Imagine a sunny weekend morning. You've got your gloves, boots and leather riding suit on, and your visor is down. You're riding in the mountains, enjoying the view, loving every breath of fresh air, and the chance to get away from another hard week at work.
Suddenly, without warning, your bike -your pride and joy- has a problem. You’re forced to pull over to the side of the road, turning a day of riding pleasure into a day of stress.
While motorcycles are very durable machines, it doesn't take much to sideline one either. Here are 5 of the most common causes for motorcycle breakdowns, and how you can prevent them.
Issues with motorcycle tires are all too common. Sometimes, the tires are just so worn that they don't offer a safe level of grip, or are no longer able to efficiently handle a wet road. We don't need to say how dangerous it is to ride with tires that are starting to look more like a smooth cue ball.
Of course, given the state of local roads, even a perfectly good tire can be easily damaged. You could have just come out of a tire shop to get a new pair, and suddenly a nail on the road makes its presence felt. The same goes if you're unlucky enough to ride over a jagged pothole.
Take care of your bike's tires because, unlike in cars, there isn't much space for a spare.
One aspect of your engine you should check regularly, particularly if your ride has carburetors, are the sparkplugs. Carb-equipped motorcycle engines are quite prone to having fouled sparkplugs because of too much gas; something mechanics call flooding with fuel.
Generally-speaking, bikes equipped with electronic fuel injection (EFI) are not prone to these problems, as the system prevents too much fuel from going into the combustion chamber. Carburetors are a different story, and wet fouling can happen when the carburetor is out of tune, particularly when the unit squirts too much fuel for the engine to burn efficiently. Sometimes this happens when someone twists your throttle while the bike is parked and shut off.
Check your plugs regularly, and if you see signs of fouling like dark, black soot on the plugs after a few rides, have your carburetor checked as well.
Driveline, clutch and gearbox problems
Ever felt what a slipping clutch is like? Or perhaps what a crunching gearbox sounds like?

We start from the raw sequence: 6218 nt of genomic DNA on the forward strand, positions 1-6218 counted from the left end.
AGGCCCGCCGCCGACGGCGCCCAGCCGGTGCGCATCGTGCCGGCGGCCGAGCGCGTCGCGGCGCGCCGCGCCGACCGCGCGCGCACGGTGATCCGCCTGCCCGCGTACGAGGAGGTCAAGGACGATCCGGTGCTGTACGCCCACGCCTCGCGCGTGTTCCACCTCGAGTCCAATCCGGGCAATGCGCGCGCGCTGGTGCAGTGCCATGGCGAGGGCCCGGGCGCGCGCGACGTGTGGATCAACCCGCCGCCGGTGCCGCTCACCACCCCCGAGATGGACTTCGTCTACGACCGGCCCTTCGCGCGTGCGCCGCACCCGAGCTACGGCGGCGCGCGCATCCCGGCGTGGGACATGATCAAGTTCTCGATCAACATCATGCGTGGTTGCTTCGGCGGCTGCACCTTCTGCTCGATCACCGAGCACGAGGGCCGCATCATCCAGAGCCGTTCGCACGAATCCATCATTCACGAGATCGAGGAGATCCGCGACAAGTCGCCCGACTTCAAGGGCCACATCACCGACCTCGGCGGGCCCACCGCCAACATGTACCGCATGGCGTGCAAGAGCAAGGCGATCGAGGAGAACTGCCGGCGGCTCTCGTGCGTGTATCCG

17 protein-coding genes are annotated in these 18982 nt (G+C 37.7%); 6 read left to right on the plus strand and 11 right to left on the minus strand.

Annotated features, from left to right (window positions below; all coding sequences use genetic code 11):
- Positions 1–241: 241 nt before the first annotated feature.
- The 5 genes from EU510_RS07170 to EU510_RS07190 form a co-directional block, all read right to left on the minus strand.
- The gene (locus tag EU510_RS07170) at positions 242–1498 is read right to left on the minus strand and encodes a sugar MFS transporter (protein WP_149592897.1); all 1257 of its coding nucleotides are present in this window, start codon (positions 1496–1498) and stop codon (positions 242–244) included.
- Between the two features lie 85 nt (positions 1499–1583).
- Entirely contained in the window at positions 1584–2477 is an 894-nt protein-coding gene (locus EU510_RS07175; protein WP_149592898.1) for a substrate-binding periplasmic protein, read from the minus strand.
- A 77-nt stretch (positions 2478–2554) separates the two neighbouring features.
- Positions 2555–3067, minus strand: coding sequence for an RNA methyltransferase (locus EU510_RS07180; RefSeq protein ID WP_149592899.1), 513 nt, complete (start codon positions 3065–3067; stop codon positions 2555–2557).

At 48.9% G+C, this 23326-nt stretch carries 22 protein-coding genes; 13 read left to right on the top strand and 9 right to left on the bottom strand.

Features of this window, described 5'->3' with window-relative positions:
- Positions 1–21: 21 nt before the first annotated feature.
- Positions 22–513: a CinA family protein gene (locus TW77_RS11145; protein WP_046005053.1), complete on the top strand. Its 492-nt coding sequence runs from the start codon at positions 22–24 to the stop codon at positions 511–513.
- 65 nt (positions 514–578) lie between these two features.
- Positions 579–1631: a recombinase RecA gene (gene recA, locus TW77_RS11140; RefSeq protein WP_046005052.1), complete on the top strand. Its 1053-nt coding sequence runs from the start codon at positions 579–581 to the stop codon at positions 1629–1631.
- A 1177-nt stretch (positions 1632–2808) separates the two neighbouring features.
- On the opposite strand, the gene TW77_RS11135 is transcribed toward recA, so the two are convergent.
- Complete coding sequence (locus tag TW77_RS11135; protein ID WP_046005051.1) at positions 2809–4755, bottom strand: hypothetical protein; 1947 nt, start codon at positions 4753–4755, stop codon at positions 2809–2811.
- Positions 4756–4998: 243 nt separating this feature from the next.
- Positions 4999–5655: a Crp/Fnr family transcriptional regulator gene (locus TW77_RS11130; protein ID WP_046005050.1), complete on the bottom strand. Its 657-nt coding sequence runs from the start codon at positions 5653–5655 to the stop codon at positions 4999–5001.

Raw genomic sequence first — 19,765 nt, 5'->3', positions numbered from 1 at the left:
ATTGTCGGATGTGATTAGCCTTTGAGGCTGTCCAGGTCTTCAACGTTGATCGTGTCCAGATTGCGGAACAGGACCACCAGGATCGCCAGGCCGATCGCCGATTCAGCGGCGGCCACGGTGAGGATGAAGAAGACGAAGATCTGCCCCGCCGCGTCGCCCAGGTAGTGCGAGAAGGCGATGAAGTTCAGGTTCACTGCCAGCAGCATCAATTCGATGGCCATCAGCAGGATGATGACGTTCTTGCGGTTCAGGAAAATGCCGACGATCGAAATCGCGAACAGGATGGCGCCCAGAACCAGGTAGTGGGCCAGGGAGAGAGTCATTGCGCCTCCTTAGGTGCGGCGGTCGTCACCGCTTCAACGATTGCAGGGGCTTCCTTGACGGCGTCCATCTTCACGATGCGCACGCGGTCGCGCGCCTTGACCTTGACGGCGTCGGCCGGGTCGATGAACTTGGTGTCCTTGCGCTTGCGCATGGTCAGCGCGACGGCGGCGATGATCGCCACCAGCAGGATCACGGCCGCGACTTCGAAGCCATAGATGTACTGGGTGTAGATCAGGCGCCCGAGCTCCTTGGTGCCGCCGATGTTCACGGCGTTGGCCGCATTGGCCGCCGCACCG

Just like cars, motorcycles can get plagued by problems with the driveline. Every wrong shift, every application of full throttle, every time you abused the clutch does take its toll. Beyond having a chain snap, fixing these complex issues on the road is difficult at best, and downright impossible if you're in a far-flung area.
If you feel, hear or smell any problems with your driveline, don't wait for anything to break and have it checked right away by a competent mechanic.
We all hate the gremlins in our rides, but none can be as frustrating like the electrical kind.
Older motorcycles won't have to worry much given the simplicity of the electronics on board; often, all you have to fix is the occasional flat battery or dead alternator. But for newer, more complex motorcycles with engine control units and fuel injection, things get a little trickier. And since a lot of us like tinkering and modifying our bikes, the chances we could introduce problems with every accessory we install can be quite high.
Diagnosing electronic problems can be challenging, so its best to have your bike checked at regular intervals and by a competent electrician. Have your alternator's performance checked regularly too; that is one of the most common problems any rider would encounter.
The most painful breakdown of all has to be the heart of your motorcycle: engine.
Do you feel like your bike has lost some of its power compared to when it was new? Is there hesitation when you try to accelerate? Are there extra noises that you hear or vibrations that you feel? Does it feel like it runs hotter than normal? Are you taking it into the shop for a periodic maintenance check?
Any or all of these signs are symptoms that your motorcycle's or scooter's engine could have a problem, and it is high time to do something about it before you get stranded on the road. And often, a big part of the solution is an oil change and the right kind of oil.
Pick an oil that protects your engine from heat for long term durability, an oil that performs well at reducing friction for better power, is formulated to clean the internal components of the engine, and controls the little deposits that come out as you ride strong.
That's where Caltex's range of Havoline 4-stroke motorcycle oils comes in.
Havoline motorcycle oils are formulated to deliver the best performance for your engine through C.O.R.E. Technology that cleans and protects by providing exceptional heat protection against oil degradation and reduces heat-related engine damage. Your bike gets all these benefits, including ZOOMTECH, which contains a carefully selected booster that contains high frictional properties that delivers consistent clutch grip and enhanced acceleration at a twist of the throttle.
And while most of the competition are still rated to meet the lower API SL grade, Havoline SuperMatic range is already punching higher, having been rated for the more demanding API SN standards. For scooters fitted with a dry clutch and a CVT, Havoline SuperMatic is the answer, filling and exceeding the specifications of the JASO MB standard.
Best of all, you can pick the kind of oil you want from the premium Semi-Synthetic range or the Mineral range for those on a budget, but want the high quality that Havoline has to offer for a healthier engine for your motorcycle for faster starts, better lubrication and improved fuel economy.
They say an ounce of prevention is worth a pound of cure, and that ounce begins with a superior motorcycle oil, just like Caltex Havoline motorcycle oils.